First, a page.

Untreated Sleep Apnea Tied to COVID-19 Infections, More Severe Cases
However, positive airway pressure therapy tied to lower rates of infection
TUESDAY, June 22, 2021 (HealthDay News) -- Untreated obstructive sleep apnea (OSA) is associated with increased rates of COVID-19 infection, while positive airway pressure (PAP) therapy is associated with lower COVID-19 infection rates, according to a study presented at the annual meeting of the Associated Professional Sleep Societies, SLEEP 2021, held virtually from June 10 to 13.
Dennis Hwang, M.D., from Kaiser Permanente in Southern California, and colleagues assessed the impact of OSA and PAP therapy on COVID-19 infection rate and severity. The analysis included 81,932 patients evaluated by Kaiser Permanente Southern California sleep medicine (2015 to 2020).
The researchers report 1.8 percent of patients had COVID-19, with 0.3 percent requiring hospitalization and 0.07 percent resulting in intensive care or death. There was an association observed between increased severity of "untreated" OSA and a higher COVID-19 rate: no OSA, 1.7 percent; mild OSA, 2 percent; moderate OSA, 2 percent; severe OSA, 2.4 percent; OSA unknown severity, 2 percent; and treated OSA, 1.4 percent. There was also an association noted between better PAP adherence and a reduced infection rate: untreated OSA, 2.1 percent; moderately treated OSA, 1.7 percent; well-treated OSA, 1.3 percent; and no OSA, 1.7 percent). The investigators observed a dose-response association between OSA severity and infection rate (odds ratios for mild OSA and moderate-severe OSA versus no OSA, 1.21 and 1.27, respectively). There were no significant associations between OSA presence or PAP adherence and the rate of hospitalization, intensive care, or death.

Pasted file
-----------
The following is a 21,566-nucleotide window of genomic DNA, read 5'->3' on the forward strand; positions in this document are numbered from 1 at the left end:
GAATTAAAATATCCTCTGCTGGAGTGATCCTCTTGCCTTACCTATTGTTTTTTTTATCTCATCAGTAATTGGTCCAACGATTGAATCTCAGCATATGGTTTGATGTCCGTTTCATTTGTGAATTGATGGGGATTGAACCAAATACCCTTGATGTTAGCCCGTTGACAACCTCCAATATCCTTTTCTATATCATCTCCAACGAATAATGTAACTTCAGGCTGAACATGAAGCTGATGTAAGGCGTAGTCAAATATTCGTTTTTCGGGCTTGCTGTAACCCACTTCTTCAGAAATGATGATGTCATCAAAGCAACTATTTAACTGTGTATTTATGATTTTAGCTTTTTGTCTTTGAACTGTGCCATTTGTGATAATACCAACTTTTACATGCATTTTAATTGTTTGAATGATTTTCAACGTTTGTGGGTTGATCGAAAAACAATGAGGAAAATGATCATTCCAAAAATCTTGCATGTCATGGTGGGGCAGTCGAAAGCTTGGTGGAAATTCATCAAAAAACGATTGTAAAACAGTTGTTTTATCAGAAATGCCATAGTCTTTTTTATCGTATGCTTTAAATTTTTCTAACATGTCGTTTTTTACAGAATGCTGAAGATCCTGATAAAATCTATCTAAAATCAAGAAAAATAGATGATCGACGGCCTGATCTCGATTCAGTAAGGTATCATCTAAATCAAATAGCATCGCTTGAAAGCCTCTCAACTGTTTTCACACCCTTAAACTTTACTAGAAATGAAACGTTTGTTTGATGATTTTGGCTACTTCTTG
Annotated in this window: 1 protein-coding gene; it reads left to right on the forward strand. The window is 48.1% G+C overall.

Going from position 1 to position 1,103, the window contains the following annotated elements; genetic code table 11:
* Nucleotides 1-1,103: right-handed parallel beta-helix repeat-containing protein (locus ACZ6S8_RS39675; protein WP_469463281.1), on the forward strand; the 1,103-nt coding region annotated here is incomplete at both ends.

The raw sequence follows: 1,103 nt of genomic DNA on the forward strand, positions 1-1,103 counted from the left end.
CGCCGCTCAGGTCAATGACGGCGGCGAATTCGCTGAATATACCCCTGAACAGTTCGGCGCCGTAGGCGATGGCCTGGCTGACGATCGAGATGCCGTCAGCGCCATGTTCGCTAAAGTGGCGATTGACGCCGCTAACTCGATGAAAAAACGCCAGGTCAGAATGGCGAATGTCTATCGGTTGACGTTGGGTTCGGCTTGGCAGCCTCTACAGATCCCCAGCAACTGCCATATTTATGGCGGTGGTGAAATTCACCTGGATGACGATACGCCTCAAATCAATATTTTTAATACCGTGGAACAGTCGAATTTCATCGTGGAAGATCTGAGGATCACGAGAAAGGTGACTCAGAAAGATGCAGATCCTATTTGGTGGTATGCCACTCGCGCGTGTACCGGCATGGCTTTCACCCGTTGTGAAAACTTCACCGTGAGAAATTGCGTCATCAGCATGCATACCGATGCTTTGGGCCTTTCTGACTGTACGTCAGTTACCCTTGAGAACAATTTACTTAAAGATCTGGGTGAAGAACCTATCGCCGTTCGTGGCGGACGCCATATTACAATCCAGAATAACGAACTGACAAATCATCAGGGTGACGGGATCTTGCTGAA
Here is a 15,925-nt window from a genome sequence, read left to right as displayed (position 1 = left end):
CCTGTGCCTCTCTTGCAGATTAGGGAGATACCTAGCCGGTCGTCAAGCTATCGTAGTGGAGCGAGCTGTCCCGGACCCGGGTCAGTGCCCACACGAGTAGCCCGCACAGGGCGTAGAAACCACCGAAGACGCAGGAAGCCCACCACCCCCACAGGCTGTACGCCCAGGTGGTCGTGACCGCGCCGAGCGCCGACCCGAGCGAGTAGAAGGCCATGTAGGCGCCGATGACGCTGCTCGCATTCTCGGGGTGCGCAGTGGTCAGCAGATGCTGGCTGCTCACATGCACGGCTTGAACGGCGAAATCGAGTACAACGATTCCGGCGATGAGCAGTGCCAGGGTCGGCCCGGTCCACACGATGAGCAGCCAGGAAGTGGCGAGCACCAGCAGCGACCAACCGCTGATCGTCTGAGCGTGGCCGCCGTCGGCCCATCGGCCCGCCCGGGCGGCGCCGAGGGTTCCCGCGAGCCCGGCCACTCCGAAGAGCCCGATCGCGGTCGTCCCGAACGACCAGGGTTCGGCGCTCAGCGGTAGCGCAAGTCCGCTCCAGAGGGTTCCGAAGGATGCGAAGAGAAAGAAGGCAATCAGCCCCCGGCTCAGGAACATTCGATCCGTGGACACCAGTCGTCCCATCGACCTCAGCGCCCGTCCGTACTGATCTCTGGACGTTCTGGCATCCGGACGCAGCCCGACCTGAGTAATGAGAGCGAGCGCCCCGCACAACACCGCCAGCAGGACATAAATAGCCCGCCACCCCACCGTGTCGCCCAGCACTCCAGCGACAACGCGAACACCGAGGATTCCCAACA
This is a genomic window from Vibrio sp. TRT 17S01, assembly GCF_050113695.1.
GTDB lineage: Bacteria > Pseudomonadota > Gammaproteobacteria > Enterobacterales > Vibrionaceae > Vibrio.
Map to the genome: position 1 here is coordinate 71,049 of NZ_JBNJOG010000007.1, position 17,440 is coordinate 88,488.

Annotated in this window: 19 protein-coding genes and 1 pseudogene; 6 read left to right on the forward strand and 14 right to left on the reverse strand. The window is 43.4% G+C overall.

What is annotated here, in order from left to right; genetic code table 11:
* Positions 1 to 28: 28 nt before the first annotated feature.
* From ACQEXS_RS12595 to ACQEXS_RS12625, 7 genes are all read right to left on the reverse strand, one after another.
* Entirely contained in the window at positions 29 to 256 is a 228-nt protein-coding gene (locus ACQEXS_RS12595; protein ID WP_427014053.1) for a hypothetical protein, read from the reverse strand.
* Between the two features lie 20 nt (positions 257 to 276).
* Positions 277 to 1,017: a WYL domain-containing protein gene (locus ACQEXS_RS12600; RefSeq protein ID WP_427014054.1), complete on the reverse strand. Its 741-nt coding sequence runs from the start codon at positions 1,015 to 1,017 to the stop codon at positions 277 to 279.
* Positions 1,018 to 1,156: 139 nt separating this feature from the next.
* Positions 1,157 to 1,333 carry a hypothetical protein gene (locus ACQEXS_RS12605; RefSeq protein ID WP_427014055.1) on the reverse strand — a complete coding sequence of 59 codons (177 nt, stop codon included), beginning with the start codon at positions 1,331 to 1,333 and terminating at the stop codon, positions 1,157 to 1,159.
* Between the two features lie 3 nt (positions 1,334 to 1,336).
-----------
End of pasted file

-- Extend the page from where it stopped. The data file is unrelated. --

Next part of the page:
"Significant associations emerged with OSA increasing and PAP therapy reducing COVID-19 infection rate," the authors write. "Findings support continued PAP use during the pandemic."
Two authors are employed by ResMed.